Researchers report breakthrough in cell regeneration
By JOANNE VIVIANO GateHouse Media Ohio Published: August 9, 2017 3:00 AM
- 1 of 2 Photos | View More Photos
In what researchers consider a major scientific leap, a team at The Ohio State University has discovered a new way of turning skin cells into any type of cells the body might need, a technology that has limitless potential, from regenerating a wounded limb to repairing a brain after stroke to healing a damaged heart.
The process involves placing a square chip about the size of a fingernail on the skin, adding a droplet containing genetic code, and zapping it with an energy source.
While it hasn’t been used in humans yet, the process was used in animals to heal brains after stroke and to generate blood vessels in legs where the femoral artery, the limbs’ major blood supply, had been cut, said Chandan Sen, the director of the Center for Regenerative Medicine and Cell-Based Therapies at Ohio State’s Wexner Medical Center.
In leg experiments involving mice, researchers placed the chip on the animals’ wounded legs, delivered the appropriate genetic material, and saw blood vessels grown to regenerate limbs within seven to 14 days, Sen said. Legs that otherwise would have turned black and required amputation were pink, and the mice were able to run again.
In brain experiments on mice, the chip was again placed on the leg, different genetic material was dropped on, and neurological cells grew in the area. Three weeks later, scientists detected firing neurons, and the new cells were taken from the leg and inserted into the brain.
[Article continues below]
The leg-healing process was duplicated in pigs after the Walter Reed National Military Medical Center in Bethesda, Maryland, expressed interest. Sen said the technology could be used to heal troops in the field. One caveat: It must be deployed within 72 hours of a limb being damaged.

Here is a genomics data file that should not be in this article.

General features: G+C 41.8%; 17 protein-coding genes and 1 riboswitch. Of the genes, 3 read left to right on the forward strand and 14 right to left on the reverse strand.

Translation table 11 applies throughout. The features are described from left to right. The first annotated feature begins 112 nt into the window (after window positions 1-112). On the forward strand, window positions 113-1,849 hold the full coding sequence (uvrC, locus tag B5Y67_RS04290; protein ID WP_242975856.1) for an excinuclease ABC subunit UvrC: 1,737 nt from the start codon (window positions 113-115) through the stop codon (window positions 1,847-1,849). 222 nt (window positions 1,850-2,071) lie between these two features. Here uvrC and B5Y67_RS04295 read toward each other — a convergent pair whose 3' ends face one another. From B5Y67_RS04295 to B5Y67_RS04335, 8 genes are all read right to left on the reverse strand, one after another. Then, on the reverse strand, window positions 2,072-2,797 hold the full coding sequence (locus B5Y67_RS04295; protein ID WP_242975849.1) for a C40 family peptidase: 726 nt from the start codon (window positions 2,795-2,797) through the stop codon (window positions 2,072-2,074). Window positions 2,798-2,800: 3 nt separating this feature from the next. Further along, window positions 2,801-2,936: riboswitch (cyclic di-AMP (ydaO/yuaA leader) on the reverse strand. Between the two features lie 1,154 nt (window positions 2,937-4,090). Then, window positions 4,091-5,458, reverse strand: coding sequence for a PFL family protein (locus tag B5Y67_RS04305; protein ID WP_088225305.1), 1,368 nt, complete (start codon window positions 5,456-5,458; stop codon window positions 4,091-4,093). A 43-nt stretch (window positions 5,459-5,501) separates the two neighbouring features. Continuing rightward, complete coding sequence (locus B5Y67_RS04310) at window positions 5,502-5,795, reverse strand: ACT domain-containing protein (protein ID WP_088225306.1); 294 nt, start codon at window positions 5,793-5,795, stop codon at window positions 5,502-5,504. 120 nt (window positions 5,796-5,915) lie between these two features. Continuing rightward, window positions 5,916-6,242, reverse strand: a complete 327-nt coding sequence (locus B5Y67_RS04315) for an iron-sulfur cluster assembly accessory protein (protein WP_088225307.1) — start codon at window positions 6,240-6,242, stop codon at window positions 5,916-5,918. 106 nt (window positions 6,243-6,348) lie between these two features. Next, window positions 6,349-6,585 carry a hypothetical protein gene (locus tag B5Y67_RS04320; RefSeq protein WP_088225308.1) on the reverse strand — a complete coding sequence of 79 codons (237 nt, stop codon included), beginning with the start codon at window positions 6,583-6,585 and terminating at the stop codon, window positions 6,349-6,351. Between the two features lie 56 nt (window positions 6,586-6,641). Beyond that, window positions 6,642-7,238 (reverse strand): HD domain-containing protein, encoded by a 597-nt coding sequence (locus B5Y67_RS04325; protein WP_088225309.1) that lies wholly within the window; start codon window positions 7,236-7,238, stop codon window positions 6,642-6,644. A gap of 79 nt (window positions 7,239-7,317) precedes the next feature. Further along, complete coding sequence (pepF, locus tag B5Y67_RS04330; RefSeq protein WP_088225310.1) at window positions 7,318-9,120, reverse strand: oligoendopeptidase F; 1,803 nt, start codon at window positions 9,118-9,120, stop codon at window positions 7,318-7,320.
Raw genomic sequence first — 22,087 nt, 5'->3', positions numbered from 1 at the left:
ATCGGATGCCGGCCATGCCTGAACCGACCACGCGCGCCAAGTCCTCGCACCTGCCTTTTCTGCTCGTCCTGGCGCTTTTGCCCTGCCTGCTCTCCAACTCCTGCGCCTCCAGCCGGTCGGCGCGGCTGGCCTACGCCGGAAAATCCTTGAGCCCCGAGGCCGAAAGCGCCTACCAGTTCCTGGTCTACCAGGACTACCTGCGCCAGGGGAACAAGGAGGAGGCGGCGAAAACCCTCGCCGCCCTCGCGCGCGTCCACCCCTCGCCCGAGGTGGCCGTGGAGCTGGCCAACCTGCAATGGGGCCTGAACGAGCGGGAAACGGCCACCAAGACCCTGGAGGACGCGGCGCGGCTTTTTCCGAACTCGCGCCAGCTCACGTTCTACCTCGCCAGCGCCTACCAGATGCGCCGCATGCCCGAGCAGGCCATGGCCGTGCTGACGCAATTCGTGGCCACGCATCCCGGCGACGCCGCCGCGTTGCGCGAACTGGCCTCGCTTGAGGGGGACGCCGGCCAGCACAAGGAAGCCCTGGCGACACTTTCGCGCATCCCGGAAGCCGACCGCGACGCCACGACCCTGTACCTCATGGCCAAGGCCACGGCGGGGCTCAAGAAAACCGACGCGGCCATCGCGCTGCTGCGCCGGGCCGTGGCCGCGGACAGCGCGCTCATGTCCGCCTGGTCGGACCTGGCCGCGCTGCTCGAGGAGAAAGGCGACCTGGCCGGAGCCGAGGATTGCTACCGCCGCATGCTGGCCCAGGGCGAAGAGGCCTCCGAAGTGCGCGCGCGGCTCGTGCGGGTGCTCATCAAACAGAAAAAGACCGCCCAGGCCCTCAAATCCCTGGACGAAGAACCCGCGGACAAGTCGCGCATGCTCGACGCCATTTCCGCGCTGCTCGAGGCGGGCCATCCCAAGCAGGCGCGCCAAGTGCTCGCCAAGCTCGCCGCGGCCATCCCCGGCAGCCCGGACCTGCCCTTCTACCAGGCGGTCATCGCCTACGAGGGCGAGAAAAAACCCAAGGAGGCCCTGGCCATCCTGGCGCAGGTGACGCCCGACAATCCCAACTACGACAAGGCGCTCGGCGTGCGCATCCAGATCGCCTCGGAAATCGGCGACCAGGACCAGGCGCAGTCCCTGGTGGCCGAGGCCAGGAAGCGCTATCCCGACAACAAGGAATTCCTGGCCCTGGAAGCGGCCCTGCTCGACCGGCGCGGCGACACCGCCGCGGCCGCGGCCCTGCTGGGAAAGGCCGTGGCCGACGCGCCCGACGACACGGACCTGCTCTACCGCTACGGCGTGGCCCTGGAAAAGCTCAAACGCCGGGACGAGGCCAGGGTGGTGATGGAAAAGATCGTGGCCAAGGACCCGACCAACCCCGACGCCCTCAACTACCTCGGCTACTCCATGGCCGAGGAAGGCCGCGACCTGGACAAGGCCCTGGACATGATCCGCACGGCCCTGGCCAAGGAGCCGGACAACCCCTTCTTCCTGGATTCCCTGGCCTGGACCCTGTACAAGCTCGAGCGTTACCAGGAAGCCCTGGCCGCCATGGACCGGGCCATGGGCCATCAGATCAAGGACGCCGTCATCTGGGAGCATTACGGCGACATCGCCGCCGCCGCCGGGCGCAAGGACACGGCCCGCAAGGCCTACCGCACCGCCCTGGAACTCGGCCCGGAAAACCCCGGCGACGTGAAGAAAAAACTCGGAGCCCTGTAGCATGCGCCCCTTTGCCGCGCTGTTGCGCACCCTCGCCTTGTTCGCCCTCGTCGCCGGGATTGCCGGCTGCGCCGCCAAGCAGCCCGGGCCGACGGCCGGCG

Twenty-six Ohio State researchers from the fields of engineering, science and medicine worked together to make the technology a reality.
The discovery could have countless applications across various medical disciplines, Sen said. He’s hopeful other researchers will help stretch the impact of the device.
“There are many smart minds throughout the country and the world that will take this and run,” Sen said.
Sen expects that human trials will come soon, after a letter on the research is published Monday in the Nature Nanotechnology journal, a peer-reviewed scientific publication. The research was led by Sen and L. James Lee, professor of chemical and biomolecular engineering in Ohio State’s College of Engineering.
[Article continues below]
Sen said it takes less than a second to deliver the genetic code that spurs the skin cells to switch to something else, then several days for new cells to grow.
The equipment needed can fit in a pocket. And the process can be done anywhere; no lab or hospital is needed.
The black chip, made of silicon, acts as a carrier for the genetic code.
“It’s like a syringe — that’s the chip — but then what you load in the syringe is your cargo,” Sen explained. “Based on what you intend the cells to be, the cargo will change. So if you want a vasculogenic (blood vessel) cell, the code would be different than if you wanted a neuro cell, and so on and so forth.”
The genetic code is synthetically made to mirror code from the patient.
The electric field pulls the genetic material into the skin cells.
Because the research project had a high risk of failure, and because Ohio State wanted to keep it close to the vest, public money was not sought, Sen said. Instead it was funded by university and philanthropic money — from Leslie and Abigail Wexner, Ohio State’s Center for Regenerative Medicine and Cell-Based Therapies, and the university’s Nanoscale Science and Engineering Center.
Approval from the federal Food and Drug Administration is required before Sen, Lee and the research team can try the technique in humans. He expects to get that approval and prove human feasibility within a year. Sen’s hopeful that “the floodgates will open” and then the technology will be used widely within five years.
The chips are already being manufactured locally due to an assist from the Rev1 Ventures business incubator on the Northwest Side, and the technology has gained interest from Taiwan-based Foxconn Technology Group.
Lee called the concept very simple and said he was surprised by how well it worked.
He had developed similar technology prior to 2011, but it only worked on individual cells and only in processes separate from the body. Since then, he said, many researchers and companies have approached him to come up with a system that worked on tissue in the body.
“More and more people said, ‘This technology can be very, very powerful if you can do tissue,'” he said. “It turns out that it works. It was very surprising.”
This version, he said, is a very significant advancement and is “much, much more useful for the medical applications.”